To Be Mentored Or To Be Coached

9 March

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Photo by Yux Xiang on Unsplash

If you need help as a first-time manager will you look for a coach? Chances are you will not. In a study commissioned by the International Coach Federation they found that 87% of coaching clients first sought different modes of getting help (like mentoring, therapy, or talking to family or colleagues) before turning to coaching. So coaching is definitely not the first thing that comes to people’s minds when they need help.

Mentoring is wide-spread and intuitive: you look for an experienced person who has done things you are trying to achieve so that they can tell you what to do.

Then, when would it make sense to be coached rather than mentored?

Let’s start by expounding on the difference between how coaching and mentoring work.

Imagine Peter (not a real person but inspired by many clients I’ve had) who recently was promoted to a team lead role. Peter finds it hard to stop doing individual contributor (IC) tasks. He really wants to. That way, he could focus more on higher-level responsibilities. But no matter what he tries, he’s still there–busy with IC tasks most of his time.

Problems like these are caused and perpetuated by a complex interplay of Peter’s thoughts, actions, beliefs and so on. To get to the desired state he needs to internalize a different set of actions, thoughts, and beliefs.

The problem is part of Peter’s reality, the solution is outside of his reality.

If Peter chooses a mentor, he looks for someone who knows how to stop doing IC tasks. That person has a respective new set of thoughts-actions-beliefs as part of their reality.

Peter wants them to introduce this solution into his reality.

On the other hand, coaching starts with a belief that a solution is already accessible to Peter (even though he may not be aware of it). That’s why Peter doesn’t need to be directed towards a solution. Instead, once he’s allowed to think deeper and explore different aspects of the current situation he will see opportunities to solve the problem.

Coach expands Peter’s awareness to the level where he can confidently create and own his solution.

More specifically, what coaching Peter can look like?

A coach can start by creating a safe space where Peter can be open and vulnerable. Peter with his coach will explore why the attempts to stop doing IC tasks were unsuccessful. That will lead to a hidden belief that Peter’s confidence comes from doing technical tasks. He’s afraid that if he stops doing them, he will lose the respect of his team.

Naturally, the problem is reinforced by such a belief. When this belief is acknowledged, though, Peter can deal with the problem either by testing whether this belief is real or by coming up with new ways of earning authority.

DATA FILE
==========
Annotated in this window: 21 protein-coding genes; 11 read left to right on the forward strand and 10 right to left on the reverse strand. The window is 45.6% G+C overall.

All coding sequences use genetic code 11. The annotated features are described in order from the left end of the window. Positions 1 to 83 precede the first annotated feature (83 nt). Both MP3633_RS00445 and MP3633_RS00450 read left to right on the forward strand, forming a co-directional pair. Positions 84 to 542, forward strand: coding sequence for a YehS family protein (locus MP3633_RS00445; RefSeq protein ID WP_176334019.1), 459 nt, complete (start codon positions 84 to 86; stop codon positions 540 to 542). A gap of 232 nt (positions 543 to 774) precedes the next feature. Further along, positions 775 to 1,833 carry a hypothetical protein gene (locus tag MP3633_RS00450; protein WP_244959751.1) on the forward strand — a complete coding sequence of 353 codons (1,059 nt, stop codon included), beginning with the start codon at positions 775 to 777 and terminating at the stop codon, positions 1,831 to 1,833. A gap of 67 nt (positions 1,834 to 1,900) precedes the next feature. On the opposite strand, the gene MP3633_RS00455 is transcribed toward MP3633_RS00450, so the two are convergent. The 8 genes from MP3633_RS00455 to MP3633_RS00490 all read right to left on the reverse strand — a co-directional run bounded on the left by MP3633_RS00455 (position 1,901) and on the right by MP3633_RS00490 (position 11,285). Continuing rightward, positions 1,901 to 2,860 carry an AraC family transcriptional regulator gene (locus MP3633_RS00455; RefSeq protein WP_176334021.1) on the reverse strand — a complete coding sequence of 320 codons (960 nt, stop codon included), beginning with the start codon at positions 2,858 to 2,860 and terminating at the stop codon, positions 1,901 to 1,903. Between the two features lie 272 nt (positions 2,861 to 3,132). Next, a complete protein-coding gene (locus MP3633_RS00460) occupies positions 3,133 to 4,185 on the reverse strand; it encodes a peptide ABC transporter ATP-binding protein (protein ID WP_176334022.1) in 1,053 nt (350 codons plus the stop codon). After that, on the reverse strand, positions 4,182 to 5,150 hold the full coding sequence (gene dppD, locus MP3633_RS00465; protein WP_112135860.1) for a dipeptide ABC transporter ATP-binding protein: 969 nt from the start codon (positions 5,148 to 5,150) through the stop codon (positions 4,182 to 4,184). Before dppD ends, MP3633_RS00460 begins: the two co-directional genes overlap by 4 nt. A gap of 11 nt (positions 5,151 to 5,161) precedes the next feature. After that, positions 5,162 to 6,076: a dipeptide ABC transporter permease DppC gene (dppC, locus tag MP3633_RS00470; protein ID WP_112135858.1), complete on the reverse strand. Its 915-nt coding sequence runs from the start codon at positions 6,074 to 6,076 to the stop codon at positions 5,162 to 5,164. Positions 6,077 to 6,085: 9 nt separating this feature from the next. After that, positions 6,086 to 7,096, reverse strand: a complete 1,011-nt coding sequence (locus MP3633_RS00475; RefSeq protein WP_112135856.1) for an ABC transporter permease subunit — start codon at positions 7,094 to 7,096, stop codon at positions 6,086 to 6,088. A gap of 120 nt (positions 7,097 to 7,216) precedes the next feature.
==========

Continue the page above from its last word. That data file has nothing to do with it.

Coach’s role is that of a catalyst. He helps Peter get to the level of awareness of what he wants to achieve and what needs to be done to achieve it so that Peter can easily figure out the steps required to get there. All the ingredients are already there, the coach just speeds up the reaction.

Based on this explanation you can see that coaching and mentoring follow different processes. Generally, these will be the steps:

Now having talked about the distinctions between two approaches, when should you choose one rather than another? Of course, there is no easy answer to that question. But there are a few guidelines you can consider:

1. How much clarity do you have about the problem? You surely know that something is bothering you but how certain are you about where the root cause of the problem lies?

The more clarity you have about your problem, the easier it will be for a mentor to recognize a similar pattern and then help you with his or her experience.

The hazier your understanding of the problem is, the greater the chance that coaching will be a preferable approach, as coaches are trained in inquiry skills and trained to listen for subtle nuances to get to the core of the problem.

2. Who can you trust? No matter what the approach is, it won’t work if there is no rapport and trust with a helper.

And a lot of times, it’s easier to build trust with people who’ve been there and done that. Mentor’s expertise gives them credibility that allows them to develop trust faster.

Also, if you find it harder to open up to an ‘outsider,’ you better look for someone who is more of an expert in your area.

3. What is the nature of the problem? Is it related to the ‘inner’ or the ‘outer’ game?

It’s much easier to transfer skills compared to beliefs or mindsets. So if the problem is solely related to behavior, a more directive approach of mentoring might be preferable.

But if the problem lies deeper or if you feel like there is some internal resistance, the other person’s experience in a similar situation will be less helpful.

In the above example, although the problem sounded like it was related to delegation, no amount of great advice on delegation would have helped before the limiting beliefs were addressed.

So the next time you are riddled with a problem, think about these guidelines. And if your default urge is to look for someone who knows what to do, reconsider. Maybe a more explorative coaching approach will help better?

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